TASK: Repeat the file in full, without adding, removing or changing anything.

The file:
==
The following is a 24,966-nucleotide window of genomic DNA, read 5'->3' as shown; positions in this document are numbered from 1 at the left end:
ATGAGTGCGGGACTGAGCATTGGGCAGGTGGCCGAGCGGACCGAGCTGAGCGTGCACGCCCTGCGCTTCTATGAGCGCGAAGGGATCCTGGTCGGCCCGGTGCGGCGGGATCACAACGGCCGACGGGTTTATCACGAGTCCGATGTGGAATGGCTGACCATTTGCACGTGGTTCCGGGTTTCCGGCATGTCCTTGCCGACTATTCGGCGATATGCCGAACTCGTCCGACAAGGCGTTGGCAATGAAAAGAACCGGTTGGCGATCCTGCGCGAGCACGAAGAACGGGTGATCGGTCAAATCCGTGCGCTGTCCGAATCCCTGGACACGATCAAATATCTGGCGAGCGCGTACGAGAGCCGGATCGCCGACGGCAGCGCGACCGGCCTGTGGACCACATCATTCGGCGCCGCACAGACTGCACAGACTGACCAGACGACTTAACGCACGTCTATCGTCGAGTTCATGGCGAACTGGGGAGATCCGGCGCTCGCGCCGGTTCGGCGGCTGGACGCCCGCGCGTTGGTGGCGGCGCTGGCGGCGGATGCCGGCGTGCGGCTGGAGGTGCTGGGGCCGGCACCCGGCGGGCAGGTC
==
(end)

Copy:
The following is a 24,966-nucleotide window of genomic DNA, read 5'->3' as shown; positions in this document are numbered from 1 at the left end:
ATGAGTGCGGGACTGAGCATTGGGCAGGTGGCCGAGCGGACCGAGCTGAGCGTGCACGCCCTGCGCTTCTATGAGCGCGAAGGGATCCTGGTCGGCCCGGTGCGGCGGGATCACAACGGCCGACGGGTTTATCACGAGTCCGATGTGGAATGGCTGACCATTTGCACGTGGTTCCGGGTTTCCGGCATGTCCTTGCCGACTATTCGGCGATATGCCGAACTCGTCCGACAAGGCGTTGGCAATGAAAAGAACCGGTTGGCGATCCTGCGCGAGCACGAAGAACGGGTGATCGGTCAAATCCGTGCGCTGTCCGAATCCCTGGACACGATCAAATATCTGGCGAGCGCGTACGAGAGCCGGATCGCCGACGGCAGCGCGACCGGCCTGTGGACCACATCATTCGGCGCCGCACAGACTGCACAGACTGACCAGACGACTTAACGCACGTCTATCGTCGAGTTCATGGCGAACTGGGGAGATCCGGCGCTCGCGCCGGTTCGGCGGCTGGACGCCCGCGCGTTGGTGGCGGCGCTGGCGGCGGATGCCGGCGTGCGGCTGGAGGTGCTGGGGCCGGCACCCGGCGGGCAGGTC